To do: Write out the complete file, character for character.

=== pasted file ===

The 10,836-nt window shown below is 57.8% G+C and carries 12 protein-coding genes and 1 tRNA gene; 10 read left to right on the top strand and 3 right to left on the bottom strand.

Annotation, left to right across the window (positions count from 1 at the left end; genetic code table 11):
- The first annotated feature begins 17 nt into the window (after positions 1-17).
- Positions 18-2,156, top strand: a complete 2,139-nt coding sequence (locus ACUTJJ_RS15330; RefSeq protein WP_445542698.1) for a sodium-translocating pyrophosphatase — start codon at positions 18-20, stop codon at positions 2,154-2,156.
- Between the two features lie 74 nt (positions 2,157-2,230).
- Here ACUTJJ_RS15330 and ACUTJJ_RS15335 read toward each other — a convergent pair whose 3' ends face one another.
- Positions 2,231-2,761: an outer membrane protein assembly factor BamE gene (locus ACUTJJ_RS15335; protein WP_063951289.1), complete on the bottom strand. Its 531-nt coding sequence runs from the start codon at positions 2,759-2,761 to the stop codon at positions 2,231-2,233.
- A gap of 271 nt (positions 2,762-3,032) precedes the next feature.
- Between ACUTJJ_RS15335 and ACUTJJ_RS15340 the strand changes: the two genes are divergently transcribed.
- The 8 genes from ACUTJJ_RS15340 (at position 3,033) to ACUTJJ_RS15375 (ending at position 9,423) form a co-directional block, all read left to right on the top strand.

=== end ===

The 10,836-nt window shown below is 57.8% G+C and carries 12 protein-coding genes and 1 tRNA gene; 10 read left to right on the top strand and 3 right to left on the bottom strand.

Annotation, left to right across the window (positions count from 1 at the left end; genetic code table 11):
- The first annotated feature begins 17 nt into the window (after positions 1-17).
- Positions 18-2,156, top strand: a complete 2,139-nt coding sequence (locus ACUTJJ_RS15330; RefSeq protein WP_445542698.1) for a sodium-translocating pyrophosphatase — start codon at positions 18-20, stop codon at positions 2,154-2,156.
- Between the two features lie 74 nt (positions 2,157-2,230).
- Here ACUTJJ_RS15330 and ACUTJJ_RS15335 read toward each other — a convergent pair whose 3' ends face one another.
- Positions 2,231-2,761: an outer membrane protein assembly factor BamE gene (locus ACUTJJ_RS15335; protein WP_063951289.1), complete on the bottom strand. Its 531-nt coding sequence runs from the start codon at positions 2,759-2,761 to the stop codon at positions 2,231-2,233.
- A gap of 271 nt (positions 2,762-3,032) precedes the next feature.
- Between ACUTJJ_RS15335 and ACUTJJ_RS15340 the strand changes: the two genes are divergently transcribed.
- The 8 genes from ACUTJJ_RS15340 (at position 3,033) to ACUTJJ_RS15375 (ending at position 9,423) form a co-directional block, all read left to right on the top strand.